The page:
Do you find yourself over-tightening your ski boots to the point of agony? Does this do nothing to stop your feet slopping around as you struggle down the hill, out-of-control? Maybe you just need new ski boot liners.
When I was just a young boot fitter, one of the reasons I chose a career in the ski industry was the great attention to detail and technology employed by manufacturers and industry professionals alike. Which is why it saddens me that as the years have gone by, that same attention to detail has begun to disappear in favour of extending profit margins and reducing production costs.
Little more than a carpet underlay
Worse still, this affects you – the customer. A perfect example of manufacturers trading quality for lower costs can be seen in the production of ski boot liners. Hidden beneath flashy fabric covering, today’s liners are often little more than a carpet underlay which is incapable of providing the necessary support for the average skier.
There was a time when almost every manufacturer offered customers the option to purchase durable, custom foam ski boot liners (and in one case silicone – not as good a solution, given that the cold would quickly turn them as hard as concrete!). Liners like these would ski for years, providing superior levels of comfort and performance all the while. Sadly, their modern-day counterparts will usually only last 50 or 60 days before they begin to degrade.
Which leads any keen skier to wonder: what can you do if the interior of your ski boots have deteriorated to a point where you find yourself slopping around, generally unable to control the two pieces of wood attached to you feet? Assuming that the shells are fine – or even if they need minor adjustments – purchasing a new boot will end up with the same result a few weeks down the line, and at great expense. If you ask me, that doesn’t make much sense.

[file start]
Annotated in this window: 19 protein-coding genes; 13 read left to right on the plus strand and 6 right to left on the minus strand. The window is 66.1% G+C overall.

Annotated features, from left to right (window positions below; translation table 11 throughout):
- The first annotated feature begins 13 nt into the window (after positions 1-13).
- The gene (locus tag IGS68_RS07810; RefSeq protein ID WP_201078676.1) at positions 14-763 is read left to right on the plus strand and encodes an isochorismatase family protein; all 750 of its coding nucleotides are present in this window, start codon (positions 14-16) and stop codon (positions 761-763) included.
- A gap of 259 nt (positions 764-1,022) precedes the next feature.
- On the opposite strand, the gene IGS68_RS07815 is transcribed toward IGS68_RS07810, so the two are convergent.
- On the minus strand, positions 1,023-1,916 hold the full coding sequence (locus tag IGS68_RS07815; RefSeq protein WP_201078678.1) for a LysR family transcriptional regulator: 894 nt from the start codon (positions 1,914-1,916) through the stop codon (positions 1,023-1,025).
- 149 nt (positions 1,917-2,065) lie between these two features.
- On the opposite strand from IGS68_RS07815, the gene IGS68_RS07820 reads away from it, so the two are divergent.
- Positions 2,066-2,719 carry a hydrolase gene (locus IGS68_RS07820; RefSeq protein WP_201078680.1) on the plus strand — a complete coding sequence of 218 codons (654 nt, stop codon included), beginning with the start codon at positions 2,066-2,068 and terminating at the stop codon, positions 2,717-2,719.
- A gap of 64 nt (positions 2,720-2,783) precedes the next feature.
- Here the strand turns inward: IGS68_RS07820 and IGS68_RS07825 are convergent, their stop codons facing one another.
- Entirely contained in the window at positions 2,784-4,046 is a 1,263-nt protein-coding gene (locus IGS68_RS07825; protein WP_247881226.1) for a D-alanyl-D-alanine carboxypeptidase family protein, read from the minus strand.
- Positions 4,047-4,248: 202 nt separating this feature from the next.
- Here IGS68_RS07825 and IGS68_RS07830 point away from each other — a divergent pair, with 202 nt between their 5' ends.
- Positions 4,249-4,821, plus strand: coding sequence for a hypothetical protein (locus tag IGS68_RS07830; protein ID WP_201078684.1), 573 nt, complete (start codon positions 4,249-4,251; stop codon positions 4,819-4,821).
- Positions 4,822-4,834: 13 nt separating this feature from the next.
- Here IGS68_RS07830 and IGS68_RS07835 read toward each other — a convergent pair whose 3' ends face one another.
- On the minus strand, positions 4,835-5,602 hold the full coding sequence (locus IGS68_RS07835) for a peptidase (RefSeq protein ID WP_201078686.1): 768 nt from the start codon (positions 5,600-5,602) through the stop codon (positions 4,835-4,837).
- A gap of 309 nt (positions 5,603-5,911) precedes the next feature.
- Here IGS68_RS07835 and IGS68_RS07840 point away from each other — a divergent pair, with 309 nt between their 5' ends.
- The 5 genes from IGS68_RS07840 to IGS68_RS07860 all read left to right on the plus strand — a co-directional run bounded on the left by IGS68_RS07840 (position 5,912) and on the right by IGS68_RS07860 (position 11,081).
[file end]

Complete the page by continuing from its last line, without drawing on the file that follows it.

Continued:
There is a solution
A couple of companies out there have picked up on the lack of quality in ski boot liners, and now offer exceptional alternatives. These third-party liners can be fitted into just about any boot, immediately improving every aspect of fit and performance.
Zipfit liners – created by iconic ski boot designer Sven Coomer – represent one of the most versatile offerings on the market. Zipfit liners are only made with high-quality materials that can be moulded and remoulded to account for any skier’s personal skiing dynamic. Regardless of how weird your feet are!
The result is some of the finest and most functional liners out there, which will often outlive two consecutive ski boot shells of hard plastic. They’re so good, that at Outdoor Traders we frequently end up fitting them into brand new boots to provide the best fit right from the word go. Zipfits don’t cost an arm and a leg either, with an average retail price of £175.
The website of the Aspen-based company is worth checking out if your interest is piqued, and should be able to answer most of your questions on the process and the relevance of each product to your skiing.
Another notable liner choice is the heat-mouldable ski boot liners that are available from DaleBoot. These EVA (short for ‘ethylene-vinyl acetate’ – a modern plastic so mouldable that it boasts industrial applications ranging from mouthguards to explosives!) liners come as standard in the Daleboot range, and are also available separately through authorised retailers and Intuition’s website. Here’s the bottom line: although DaleBoot were issued the original patent for foam-injected liners back in 1971 when they were all the rage, the company soon left that technology behind in favour of the better materials (and therefore customer comfort) found in Intuition liners. The most popular model – known as the Luxury Liner – is available in three distinct volumes to best accommodate the widest range of lower leg and foot sizes, whilst the unorthodox design provides a significant weight reduction and improved warmth and comfort. The overlapping tongue makes them really easy to slip into on a cold alpine morning, too. They retail at an average price of £190.
Any serious skiing enthusiast should try a custom ski boot liner at some point, if only to compare the huge difference in the way you’ll feel inside you boots. I urge you to give them a shot, or at the very least get in touch with your local specialist boot fitter to discuss your options further.